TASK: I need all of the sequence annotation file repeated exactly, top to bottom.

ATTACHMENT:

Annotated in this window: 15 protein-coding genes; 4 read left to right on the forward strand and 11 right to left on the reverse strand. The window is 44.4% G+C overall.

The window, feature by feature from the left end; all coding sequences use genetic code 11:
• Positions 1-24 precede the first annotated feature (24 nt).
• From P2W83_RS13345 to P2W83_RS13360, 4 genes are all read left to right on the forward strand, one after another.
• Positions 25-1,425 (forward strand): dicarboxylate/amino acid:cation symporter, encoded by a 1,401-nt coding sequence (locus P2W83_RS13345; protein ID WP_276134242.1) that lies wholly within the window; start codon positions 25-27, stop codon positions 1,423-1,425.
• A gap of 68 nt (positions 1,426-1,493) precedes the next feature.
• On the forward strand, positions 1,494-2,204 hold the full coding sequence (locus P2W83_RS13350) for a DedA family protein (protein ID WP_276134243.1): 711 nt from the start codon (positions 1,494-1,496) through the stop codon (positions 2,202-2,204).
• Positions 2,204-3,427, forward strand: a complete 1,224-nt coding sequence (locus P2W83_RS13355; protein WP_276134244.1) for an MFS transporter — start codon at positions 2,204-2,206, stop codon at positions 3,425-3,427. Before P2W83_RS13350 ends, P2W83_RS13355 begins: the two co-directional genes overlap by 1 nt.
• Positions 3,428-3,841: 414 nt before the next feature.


Annotated in this window: 15 protein-coding genes; 4 read left to right on the forward strand and 11 right to left on the reverse strand. The window is 44.4% G+C overall.

The window, feature by feature from the left end; all coding sequences use genetic code 11:
• Positions 1-24 precede the first annotated feature (24 nt).
• From P2W83_RS13345 to P2W83_RS13360, 4 genes are all read left to right on the forward strand, one after another.
• Positions 25-1,425 (forward strand): dicarboxylate/amino acid:cation symporter, encoded by a 1,401-nt coding sequence (locus P2W83_RS13345; protein ID WP_276134242.1) that lies wholly within the window; start codon positions 25-27, stop codon positions 1,423-1,425.
• A gap of 68 nt (positions 1,426-1,493) precedes the next feature.
• On the forward strand, positions 1,494-2,204 hold the full coding sequence (locus P2W83_RS13350) for a DedA family protein (protein ID WP_276134243.1): 711 nt from the start codon (positions 1,494-1,496) through the stop codon (positions 2,202-2,204).
• Positions 2,204-3,427, forward strand: a complete 1,224-nt coding sequence (locus P2W83_RS13355; protein WP_276134244.1) for an MFS transporter — start codon at positions 2,204-2,206, stop codon at positions 3,425-3,427. Before P2W83_RS13350 ends, P2W83_RS13355 begins: the two co-directional genes overlap by 1 nt.
• Positions 3,428-3,841: 414 nt before the next feature.